Throughout the film, there is light peril that Wonka faces like a crooked debt owed to the even more crooked Mrs. Scrubitt’s (Olivia Colman) boardinghouse or the vengeful competitor Arthur Slugworth (Paterson Joseph) but it’s nothing he can’t handle with a grin and shrug of the shoulders.

His feathers are not ruffled easily because he believes in the magic of chocolate. In a dear flashback scene featuring his mother, played by Sally Hawkins, she inspires him to always believe in himself and be a good person.

This is at the heart of the film.

Along for the ride are new friends orphan Noodle (Calah Lane), Abacus Crunch (Jim Carter), and others trapped within Scrubbit’s and henchman Bleacher, played by Tom Davis.

There’s even a connection with the fan favorite Oompa-Loompa’s led by Lofty (Hugh Grant) who becomes a close ally in the end. As historical viewers will know the pair reunites in business.

Despite all these terrific additions the main attraction is the chocolate naturally. Highlights are a lavish chocolate attempted drowning, a chocolate store, and more than enough chocolate colorful flowers to whet one’s appetite.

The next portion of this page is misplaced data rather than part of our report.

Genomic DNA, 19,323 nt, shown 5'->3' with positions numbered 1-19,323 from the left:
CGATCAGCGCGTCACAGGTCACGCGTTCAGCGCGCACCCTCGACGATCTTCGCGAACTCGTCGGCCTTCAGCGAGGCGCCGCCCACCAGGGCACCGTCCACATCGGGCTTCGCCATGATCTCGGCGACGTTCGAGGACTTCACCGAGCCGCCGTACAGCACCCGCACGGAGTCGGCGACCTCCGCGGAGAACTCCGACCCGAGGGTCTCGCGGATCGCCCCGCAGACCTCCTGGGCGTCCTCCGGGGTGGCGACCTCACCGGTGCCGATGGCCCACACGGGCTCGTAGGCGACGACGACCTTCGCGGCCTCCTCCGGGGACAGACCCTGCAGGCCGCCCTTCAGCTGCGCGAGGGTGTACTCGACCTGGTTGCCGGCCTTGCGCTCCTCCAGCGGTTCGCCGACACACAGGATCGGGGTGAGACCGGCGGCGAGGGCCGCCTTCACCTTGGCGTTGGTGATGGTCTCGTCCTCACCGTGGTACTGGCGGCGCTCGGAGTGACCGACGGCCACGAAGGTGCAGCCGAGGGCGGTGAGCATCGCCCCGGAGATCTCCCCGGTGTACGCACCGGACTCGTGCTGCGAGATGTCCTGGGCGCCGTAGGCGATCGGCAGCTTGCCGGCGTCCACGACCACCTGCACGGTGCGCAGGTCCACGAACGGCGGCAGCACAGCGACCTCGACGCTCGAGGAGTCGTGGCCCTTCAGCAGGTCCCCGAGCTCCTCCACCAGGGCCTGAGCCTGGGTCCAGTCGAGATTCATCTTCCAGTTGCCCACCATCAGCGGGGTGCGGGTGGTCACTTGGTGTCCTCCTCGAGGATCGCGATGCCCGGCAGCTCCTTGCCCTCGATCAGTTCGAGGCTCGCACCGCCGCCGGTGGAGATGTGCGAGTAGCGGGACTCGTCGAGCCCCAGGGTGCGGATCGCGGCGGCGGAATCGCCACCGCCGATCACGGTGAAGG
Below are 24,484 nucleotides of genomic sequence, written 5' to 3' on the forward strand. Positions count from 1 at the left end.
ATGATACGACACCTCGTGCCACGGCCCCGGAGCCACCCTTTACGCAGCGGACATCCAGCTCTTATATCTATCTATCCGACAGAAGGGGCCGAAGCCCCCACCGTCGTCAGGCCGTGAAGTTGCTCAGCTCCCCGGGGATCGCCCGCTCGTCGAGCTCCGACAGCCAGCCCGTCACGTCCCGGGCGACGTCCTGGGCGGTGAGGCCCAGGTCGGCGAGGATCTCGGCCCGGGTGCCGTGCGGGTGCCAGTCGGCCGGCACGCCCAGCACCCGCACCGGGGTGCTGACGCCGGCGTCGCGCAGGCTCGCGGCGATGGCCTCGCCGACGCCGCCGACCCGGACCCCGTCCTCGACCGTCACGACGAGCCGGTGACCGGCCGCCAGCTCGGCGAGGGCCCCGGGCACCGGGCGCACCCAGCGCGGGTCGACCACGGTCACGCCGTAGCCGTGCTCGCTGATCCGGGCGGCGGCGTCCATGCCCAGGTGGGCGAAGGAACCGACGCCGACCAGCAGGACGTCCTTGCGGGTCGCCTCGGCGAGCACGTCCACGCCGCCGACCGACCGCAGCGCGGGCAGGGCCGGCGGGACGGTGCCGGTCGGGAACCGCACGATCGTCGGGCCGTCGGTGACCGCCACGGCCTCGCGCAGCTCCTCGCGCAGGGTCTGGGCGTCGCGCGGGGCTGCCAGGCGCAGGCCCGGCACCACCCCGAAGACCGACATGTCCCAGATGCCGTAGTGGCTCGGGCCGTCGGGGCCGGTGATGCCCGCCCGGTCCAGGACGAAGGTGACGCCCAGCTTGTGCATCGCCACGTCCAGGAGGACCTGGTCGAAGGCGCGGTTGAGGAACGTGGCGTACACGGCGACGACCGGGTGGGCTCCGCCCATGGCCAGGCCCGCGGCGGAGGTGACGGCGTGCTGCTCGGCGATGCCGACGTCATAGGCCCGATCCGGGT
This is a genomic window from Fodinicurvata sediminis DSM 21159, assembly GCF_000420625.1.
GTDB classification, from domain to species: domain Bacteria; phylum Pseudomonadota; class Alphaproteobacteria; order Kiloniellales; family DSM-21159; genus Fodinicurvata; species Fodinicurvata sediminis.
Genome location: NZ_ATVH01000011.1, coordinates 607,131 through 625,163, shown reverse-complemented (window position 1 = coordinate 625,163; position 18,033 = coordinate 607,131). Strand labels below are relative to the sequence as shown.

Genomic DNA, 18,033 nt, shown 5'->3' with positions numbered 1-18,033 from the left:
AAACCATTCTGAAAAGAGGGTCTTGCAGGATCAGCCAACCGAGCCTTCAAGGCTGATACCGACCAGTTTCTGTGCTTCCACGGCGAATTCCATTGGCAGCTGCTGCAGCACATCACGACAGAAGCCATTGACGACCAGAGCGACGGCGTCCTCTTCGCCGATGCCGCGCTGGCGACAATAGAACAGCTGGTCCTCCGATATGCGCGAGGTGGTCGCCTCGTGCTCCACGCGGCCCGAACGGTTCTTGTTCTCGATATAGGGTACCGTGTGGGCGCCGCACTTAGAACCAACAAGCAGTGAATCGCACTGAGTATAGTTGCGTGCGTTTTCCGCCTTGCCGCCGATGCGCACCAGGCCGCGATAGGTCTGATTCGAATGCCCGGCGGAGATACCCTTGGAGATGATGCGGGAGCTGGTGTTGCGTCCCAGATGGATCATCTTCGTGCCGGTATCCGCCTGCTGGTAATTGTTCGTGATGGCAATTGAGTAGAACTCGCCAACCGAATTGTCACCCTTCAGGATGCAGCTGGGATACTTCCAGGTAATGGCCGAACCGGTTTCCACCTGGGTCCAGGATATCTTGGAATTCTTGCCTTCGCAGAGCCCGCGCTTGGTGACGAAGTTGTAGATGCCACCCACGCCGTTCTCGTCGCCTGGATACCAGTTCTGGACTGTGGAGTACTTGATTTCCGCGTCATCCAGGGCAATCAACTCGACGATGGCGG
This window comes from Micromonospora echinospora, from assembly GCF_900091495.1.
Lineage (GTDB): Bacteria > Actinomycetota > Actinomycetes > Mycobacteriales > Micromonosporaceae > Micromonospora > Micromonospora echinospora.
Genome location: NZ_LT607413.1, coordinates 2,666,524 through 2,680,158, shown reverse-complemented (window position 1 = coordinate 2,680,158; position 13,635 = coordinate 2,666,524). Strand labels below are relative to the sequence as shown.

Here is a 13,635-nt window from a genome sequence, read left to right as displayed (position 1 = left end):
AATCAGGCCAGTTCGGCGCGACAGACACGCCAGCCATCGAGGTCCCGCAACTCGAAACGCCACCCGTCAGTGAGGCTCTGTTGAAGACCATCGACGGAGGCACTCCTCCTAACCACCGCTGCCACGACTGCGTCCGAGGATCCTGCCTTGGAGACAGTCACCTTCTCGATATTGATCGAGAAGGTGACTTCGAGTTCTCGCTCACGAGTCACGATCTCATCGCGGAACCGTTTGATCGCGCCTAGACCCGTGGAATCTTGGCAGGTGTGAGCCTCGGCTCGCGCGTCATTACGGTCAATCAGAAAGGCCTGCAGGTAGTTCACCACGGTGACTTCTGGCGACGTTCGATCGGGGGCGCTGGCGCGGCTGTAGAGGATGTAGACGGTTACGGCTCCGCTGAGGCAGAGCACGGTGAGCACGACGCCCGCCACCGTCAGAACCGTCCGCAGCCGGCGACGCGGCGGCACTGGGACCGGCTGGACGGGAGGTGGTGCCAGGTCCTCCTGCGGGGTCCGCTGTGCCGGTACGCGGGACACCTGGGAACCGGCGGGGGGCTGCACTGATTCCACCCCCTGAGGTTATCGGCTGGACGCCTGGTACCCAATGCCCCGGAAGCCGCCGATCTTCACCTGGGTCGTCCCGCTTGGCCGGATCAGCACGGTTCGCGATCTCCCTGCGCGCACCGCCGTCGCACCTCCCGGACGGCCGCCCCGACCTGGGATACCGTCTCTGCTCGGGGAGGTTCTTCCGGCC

The film is weird and zany without being too far out there and retains its touchy-feely approach.

Wonka (2023) successfully builds a multi-generational bridge between audiences with a powerful human connection. Grandparents, parents, and children alike can all see the film together with a common love of chocolate and magic.

The dangers are light-hearted and the filmmakers keep age-appropriate sensibilities and the result is family-friendly material with a kindhearted approach.

We all need this sometimes.



Director Christopher Nolan

Starring Matthew McConaughey, Jessica Chastain

Scott’s Review #277


Reviewed September 25, 2015

Grade: B-

Interstellar (2014) is an interesting film to review.

Science-fiction/futuristic epic with a run time of nearly three hours and is complex and intricate. It is the latest offering by director Christopher Nolan.